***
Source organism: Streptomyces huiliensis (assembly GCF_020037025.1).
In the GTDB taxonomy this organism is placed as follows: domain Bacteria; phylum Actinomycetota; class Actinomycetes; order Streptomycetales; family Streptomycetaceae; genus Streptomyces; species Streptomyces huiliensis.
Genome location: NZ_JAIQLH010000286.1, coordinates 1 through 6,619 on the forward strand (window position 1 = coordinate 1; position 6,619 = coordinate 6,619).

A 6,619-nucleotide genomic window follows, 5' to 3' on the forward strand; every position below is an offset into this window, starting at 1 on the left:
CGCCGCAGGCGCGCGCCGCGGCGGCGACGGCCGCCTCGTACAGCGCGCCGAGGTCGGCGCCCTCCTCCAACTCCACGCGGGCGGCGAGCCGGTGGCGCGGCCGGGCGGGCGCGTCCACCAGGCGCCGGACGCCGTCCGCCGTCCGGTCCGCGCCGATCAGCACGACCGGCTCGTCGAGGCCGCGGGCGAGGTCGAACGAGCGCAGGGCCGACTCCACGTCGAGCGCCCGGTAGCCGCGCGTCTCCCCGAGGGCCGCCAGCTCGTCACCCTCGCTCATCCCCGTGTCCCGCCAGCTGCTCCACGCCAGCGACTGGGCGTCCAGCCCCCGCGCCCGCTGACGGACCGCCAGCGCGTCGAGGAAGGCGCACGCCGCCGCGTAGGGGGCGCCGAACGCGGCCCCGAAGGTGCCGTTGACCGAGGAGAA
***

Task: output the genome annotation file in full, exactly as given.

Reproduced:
Source organism: Streptomyces huiliensis (assembly GCF_020037025.1).
In the GTDB taxonomy this organism is placed as follows: domain Bacteria; phylum Actinomycetota; class Actinomycetes; order Streptomycetales; family Streptomycetaceae; genus Streptomyces; species Streptomyces huiliensis.
Genome location: NZ_JAIQLH010000286.1, coordinates 1 through 6,619 on the forward strand (window position 1 = coordinate 1; position 6,619 = coordinate 6,619).

A 6,619-nucleotide genomic window follows, 5' to 3' on the forward strand; every position below is an offset into this window, starting at 1 on the left:
CGCCGCAGGCGCGCGCCGCGGCGGCGACGGCCGCCTCGTACAGCGCGCCGAGGTCGGCGCCCTCCTCCAACTCCACGCGGGCGGCGAGCCGGTGGCGCGGCCGGGCGGGCGCGTCCACCAGGCGCCGGACGCCGTCCGCCGTCCGGTCCGCGCCGATCAGCACGACCGGCTCGTCGAGGCCGCGGGCGAGGTCGAACGAGCGCAGGGCCGACTCCACGTCGAGCGCCCGGTAGCCGCGCGTCTCCCCGAGGGCCGCCAGCTCGTCACCCTCGCTCATCCCCGTGTCCCGCCAGCTGCTCCACGCCAGCGACTGGGCGTCCAGCCCCCGCGCCCGCTGACGGACCGCCAGCGCGTCGAGGAAGGCGCACGCCGCCGCGTAGGGGGCGCCGAACGCGGCCCCGAAGGTGCCGTTGACCGAGGAGAA